CategoryResearch

Kidneys are important organs that filter blood and produce urine as waste. Like all complex processes in life, the function of the kidney can easily be disrupted by seemingly minor changes. One such change is the increase in the concentration of calcium and oxalate in the urine, a precursor that can be associated with dehydration … Read More

Obesity is one of the biggest global health issues of the modern age. Over-eating and lack of exercise are common causes, and people are always searching for new ways to control excess weight gain. There are numerous diets, exercise routines, medications, and other treatments meant to curb obesity. However, new research shows that we may have … Read More

When we get sick, we want our bodies to mount the best possible defense against invading pathogens. The immune system is responsible for fighting infections. Researchers at Boston’s Children’s Hospital have discovered that oxPAPC, a chemical that naturally occurs in damaged tissues, triggers a strengthened immune response that could have useful implications for developing more effective vaccines. … Read More

Cystic fibrosis (CF) is a hereditary disease affecting the respiratory and digestive systems. CF affects the exocrine glands that primarily secrete substances such as mucus that protect us from pathogens. If individuals have CF, their lungs and pancreas produce abnormally thick mucus, which commonly leads to various types of infections and inflammation in body cavities. Presently, there is no cure … Read More

The term “epigenetics” was first coined in 1942 by embryologist Dr. Waddington. It refers to the study of external or environmental factors and their ability to alter gene expression without changing a person’s DNA sequence itself. However, only recently have scientists begun to make strides in understanding the true impact that epigenetics can have on our biology. Researchers at the … Read More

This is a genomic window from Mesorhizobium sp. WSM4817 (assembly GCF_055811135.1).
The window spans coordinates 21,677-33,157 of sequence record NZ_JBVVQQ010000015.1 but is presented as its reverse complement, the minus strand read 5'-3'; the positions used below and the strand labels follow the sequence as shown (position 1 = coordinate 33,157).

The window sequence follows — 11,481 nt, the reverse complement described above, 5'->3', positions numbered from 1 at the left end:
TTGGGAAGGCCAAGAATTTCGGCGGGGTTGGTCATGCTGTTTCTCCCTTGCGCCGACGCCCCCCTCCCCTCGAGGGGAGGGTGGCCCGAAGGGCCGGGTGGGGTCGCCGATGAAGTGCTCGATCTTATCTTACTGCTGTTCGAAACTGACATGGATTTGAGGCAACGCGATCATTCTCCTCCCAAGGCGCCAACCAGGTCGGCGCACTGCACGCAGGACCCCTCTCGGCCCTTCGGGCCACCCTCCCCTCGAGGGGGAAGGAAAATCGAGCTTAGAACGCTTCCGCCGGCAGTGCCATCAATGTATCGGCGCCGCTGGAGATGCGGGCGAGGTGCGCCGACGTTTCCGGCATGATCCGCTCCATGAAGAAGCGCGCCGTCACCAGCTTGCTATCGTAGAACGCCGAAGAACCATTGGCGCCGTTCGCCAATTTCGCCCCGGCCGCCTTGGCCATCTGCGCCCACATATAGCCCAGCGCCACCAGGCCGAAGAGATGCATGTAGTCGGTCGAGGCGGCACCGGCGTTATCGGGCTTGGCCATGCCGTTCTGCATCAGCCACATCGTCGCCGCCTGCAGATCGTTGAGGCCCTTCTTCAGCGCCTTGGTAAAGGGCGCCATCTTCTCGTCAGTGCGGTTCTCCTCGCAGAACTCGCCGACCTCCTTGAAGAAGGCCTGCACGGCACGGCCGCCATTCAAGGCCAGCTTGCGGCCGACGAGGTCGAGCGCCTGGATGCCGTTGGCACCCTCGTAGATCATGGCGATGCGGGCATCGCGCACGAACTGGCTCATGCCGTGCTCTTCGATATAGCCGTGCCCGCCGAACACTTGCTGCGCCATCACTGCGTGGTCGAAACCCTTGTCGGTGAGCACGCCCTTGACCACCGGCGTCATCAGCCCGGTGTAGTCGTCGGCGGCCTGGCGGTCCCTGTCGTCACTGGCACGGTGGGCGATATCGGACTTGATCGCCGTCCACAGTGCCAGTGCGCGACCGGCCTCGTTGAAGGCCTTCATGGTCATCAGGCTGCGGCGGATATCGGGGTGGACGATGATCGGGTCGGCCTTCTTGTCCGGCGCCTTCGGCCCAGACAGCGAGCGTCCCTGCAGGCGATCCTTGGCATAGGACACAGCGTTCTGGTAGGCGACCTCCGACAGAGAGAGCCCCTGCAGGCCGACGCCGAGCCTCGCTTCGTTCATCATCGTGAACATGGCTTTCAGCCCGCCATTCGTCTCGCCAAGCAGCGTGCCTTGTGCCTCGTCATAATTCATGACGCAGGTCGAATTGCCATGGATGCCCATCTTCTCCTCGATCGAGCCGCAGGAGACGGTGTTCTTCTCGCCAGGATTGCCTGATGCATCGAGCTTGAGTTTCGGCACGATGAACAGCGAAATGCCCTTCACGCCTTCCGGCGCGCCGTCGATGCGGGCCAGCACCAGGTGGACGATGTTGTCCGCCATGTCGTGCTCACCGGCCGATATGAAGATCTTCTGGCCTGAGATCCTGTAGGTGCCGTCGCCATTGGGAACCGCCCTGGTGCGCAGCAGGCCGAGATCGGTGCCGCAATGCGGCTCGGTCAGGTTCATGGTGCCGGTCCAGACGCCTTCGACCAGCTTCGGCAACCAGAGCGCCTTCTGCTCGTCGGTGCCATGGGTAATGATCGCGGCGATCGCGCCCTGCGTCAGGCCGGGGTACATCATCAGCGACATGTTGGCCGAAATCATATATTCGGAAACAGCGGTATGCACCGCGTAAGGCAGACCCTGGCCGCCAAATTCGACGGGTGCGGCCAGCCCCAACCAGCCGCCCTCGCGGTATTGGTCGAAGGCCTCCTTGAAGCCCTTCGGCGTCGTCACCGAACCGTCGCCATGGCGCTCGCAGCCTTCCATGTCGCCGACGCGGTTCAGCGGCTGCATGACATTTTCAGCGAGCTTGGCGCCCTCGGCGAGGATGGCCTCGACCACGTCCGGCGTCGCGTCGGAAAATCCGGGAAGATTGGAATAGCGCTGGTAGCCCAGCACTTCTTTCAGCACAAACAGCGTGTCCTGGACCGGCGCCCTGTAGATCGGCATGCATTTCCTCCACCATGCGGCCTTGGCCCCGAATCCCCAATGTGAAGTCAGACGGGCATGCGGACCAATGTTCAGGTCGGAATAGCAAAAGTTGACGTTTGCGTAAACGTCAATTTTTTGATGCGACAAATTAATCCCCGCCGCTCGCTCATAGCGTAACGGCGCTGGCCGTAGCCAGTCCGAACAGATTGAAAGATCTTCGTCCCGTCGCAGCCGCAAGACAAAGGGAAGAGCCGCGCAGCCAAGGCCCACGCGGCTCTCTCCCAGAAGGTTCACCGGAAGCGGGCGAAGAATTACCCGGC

Amniotic fluid is what surrounds a baby in the womb. It plays an important role in keeping the baby alive and healthy by performing a number of functions. These include cushioning the baby, maintaining a steady temperature, and helping the baby’s lungs, digestive system, muscles, and bones develop. It also protects the umbilical cord from being squeezed. … Read More

If you have spent some time in scientific circles in the past year or so, it is more than likely that you have heard the term “CRISPR/Cas” being thrown around, and for good reason. CRISPR, or clustered regularly interspaced short palindromic repeats, refers to parts of the bacterial DNA that paired with proteins called Cas, allows the bacteria … Read More

Is it possible to enter a dream state whenever we’d like? Neuroscientists at UC Berkeley can send a sleeping mouse into the land of dreams. Their study showed that an optogenetic switch (on/off switch for neurons) implanted into nerve cells of the brain’s medulla can activate or inactivate neurons. With neuronal activation, the sleeping mice entered REM sleep within seconds. REM sleep is a dream … Read More

Antiangiogenic drugs are used to battle some types of cancer. These drugs work by inhibiting angiogenesis, the development of blood vessels. Cancer cells can release signals that promote angiogenesis and cause nearby healthy cells to release those signals. The formation of new blood vessels is very important for tumor growth; cutting off this blood supply with antiangiogenics … Read More

“Watch what you eat.” How many times have you heard that before? It’s common knowledge that unhealthy eating habits can lead to health problems such as high blood pressure, high cholesterol, and heart disease. But is that it? Unfortunately, it appears that what we eat may also have an effect on our genes, or, more specifically, … Read More